How to Run a Colored Pencil Bootcamp to Help Develop Students’ Skills

I hate wasting time. When I teach a new skill or technique I want my students to learn it as quickly as possible so we can get to the good stuff – applying new learning in open-ended challenges.

Enter the Bootcamp.

Bootcamps are short and intense bursts of instruction and guided practice, perfect for teaching new skills and techniques. This type of teaching is great for helping students increase their familiarity and skill level with different media.

How to Run a Colored Pencil Bootcamp

student working on finished piece

1. Conduct a Pre-Assessment and Do a Demo

Time Needed: 1 Class Period

Start your colored pencil Bootcamp with a little test to get a good idea of your students’ skill levels. Set a timer for 15 minutes and ask them to draw whatever they’d like in colored pencil.

As they draw, observe the work. Look for how they use color. Are they layering, blending and building up to burnishing, or simply applying a light coat of color? Take note of where the class is overall and also notice students who might need extra help.

After drawing time is over, ask kids to write short responses to the following two questions:

  • What colored pencil techniques do you know?
  • What do you want to learn about using colored pencils?

After the pre-assessment is finished, tell kids regardless of where they currently are the Bootcamp goal is to “level up” – to improve on their current skill level. Ask students to try to learn more and become more skilled than they currently are instead of comparing their work to other students. This mindset is hugely important for achieving growth.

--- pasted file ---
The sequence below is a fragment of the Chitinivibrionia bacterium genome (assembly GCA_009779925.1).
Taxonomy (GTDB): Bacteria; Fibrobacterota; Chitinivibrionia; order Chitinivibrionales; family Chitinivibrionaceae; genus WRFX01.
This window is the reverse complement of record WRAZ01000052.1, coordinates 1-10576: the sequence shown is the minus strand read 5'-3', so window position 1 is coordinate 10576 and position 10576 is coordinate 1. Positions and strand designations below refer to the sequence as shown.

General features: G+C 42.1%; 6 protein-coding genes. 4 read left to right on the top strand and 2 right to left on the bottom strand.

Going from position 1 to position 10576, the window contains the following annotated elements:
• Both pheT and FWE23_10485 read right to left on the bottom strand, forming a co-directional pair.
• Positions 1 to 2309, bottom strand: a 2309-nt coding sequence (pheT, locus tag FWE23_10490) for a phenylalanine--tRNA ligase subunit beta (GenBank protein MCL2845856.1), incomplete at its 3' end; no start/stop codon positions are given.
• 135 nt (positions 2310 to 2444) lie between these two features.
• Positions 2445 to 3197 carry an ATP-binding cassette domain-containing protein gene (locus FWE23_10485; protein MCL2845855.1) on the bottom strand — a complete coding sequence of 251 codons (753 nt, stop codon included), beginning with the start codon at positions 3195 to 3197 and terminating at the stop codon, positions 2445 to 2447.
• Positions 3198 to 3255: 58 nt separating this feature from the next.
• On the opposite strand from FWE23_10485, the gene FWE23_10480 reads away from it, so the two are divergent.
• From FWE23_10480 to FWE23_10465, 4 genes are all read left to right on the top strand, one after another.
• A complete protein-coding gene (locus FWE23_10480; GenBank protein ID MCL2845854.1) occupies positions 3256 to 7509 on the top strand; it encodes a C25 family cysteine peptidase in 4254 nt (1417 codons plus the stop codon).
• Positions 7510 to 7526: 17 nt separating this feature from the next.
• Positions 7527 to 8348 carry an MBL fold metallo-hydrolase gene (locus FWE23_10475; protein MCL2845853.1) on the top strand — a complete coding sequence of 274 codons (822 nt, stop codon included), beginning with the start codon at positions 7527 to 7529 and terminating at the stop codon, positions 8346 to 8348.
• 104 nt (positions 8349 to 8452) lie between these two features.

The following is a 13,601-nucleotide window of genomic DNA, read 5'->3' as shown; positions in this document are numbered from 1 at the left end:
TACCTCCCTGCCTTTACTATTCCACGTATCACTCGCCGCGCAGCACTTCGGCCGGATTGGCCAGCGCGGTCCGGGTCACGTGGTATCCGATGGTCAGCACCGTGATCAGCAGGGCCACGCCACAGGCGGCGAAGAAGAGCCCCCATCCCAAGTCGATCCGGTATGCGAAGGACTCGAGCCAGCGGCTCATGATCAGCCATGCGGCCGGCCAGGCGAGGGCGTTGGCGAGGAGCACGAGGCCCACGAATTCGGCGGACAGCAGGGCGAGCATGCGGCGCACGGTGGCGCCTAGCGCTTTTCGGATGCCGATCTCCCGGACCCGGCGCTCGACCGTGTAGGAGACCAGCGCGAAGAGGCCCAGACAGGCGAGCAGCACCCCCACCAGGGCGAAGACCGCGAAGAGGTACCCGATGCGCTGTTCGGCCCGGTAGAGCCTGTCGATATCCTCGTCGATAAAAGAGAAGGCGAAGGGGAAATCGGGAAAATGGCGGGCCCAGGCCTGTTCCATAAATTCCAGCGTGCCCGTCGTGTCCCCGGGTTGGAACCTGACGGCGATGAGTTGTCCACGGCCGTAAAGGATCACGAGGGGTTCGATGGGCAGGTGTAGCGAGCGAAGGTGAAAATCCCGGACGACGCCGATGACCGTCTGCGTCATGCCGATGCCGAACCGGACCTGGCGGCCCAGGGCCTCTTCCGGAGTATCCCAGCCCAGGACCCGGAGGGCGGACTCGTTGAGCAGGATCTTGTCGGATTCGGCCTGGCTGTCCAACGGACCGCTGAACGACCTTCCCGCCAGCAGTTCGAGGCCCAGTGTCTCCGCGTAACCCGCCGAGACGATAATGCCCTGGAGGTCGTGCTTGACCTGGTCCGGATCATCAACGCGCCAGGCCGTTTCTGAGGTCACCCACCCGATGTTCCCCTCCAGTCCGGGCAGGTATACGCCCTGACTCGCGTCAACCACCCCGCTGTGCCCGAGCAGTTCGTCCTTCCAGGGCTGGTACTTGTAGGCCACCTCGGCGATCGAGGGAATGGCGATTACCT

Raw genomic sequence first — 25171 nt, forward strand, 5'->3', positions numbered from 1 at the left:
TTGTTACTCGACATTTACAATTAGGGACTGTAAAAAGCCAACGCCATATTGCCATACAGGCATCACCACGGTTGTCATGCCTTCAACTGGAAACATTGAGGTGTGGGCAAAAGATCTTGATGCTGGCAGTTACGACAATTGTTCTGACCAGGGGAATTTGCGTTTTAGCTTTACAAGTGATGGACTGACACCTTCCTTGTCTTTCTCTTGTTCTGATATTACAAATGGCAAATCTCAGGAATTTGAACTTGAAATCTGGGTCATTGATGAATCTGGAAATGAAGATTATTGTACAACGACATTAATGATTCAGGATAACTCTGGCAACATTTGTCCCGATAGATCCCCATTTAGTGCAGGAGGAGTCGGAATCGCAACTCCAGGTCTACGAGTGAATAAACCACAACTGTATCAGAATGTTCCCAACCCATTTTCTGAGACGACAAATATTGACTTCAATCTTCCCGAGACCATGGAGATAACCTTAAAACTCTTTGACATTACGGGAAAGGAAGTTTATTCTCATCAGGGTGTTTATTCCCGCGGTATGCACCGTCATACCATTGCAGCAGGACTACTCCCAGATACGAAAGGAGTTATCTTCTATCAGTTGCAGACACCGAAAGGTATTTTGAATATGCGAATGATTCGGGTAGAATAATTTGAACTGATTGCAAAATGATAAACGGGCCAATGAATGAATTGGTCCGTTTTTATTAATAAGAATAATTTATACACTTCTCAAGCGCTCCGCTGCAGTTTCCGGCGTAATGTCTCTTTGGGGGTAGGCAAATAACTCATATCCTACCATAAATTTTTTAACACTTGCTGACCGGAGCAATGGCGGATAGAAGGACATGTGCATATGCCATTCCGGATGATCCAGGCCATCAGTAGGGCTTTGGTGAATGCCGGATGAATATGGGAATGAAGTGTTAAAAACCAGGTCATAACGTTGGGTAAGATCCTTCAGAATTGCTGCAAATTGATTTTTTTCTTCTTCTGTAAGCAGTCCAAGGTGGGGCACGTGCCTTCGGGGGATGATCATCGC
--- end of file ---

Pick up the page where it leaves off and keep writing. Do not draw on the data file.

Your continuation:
Quickly demonstrate a series of colored pencil techniques using an anchor chart for reference. (Download 7 Cool Colored Pencil Techniques here.) As you show students how to do each technique, model your thinking by talking through your decision-making process out loud.

Have students try each technique in a small area to keep this part of the unit short. A sketchbook or visual journal is the perfect place to practice. As they work, give students feedback about how they are applying what you talked about. Now is the time to correct misunderstandings, not when they’ve worked for hours on a drawing.

2. Practice New Learning

Time Needed: 2 Class Periods

Now ask students to practice the techniques they’ve learned. One fun way to do this is with a “Texture Challenge.” Have everyone find three images from magazines that show texture, cut them out, and glue them to a large piece of drawing paper. Challenge them to replicate each texture as closely as they can over the course of two class periods.

student practice

3. Apply Concepts

Time Needed: 4 to 5 Class Periods

Now that students have learned a range of techniques and have had a focused time to practice them, it’s time to apply new learning in self-directed art. Ask kids to plan and create a high-quality drawing that shows what they’ve learned about working with colored pencils. To see what they really know, give them the responsibility of selecting their own subject matter and techniques.

finished student work

4. Reflect

Time Needed: 1 Class Period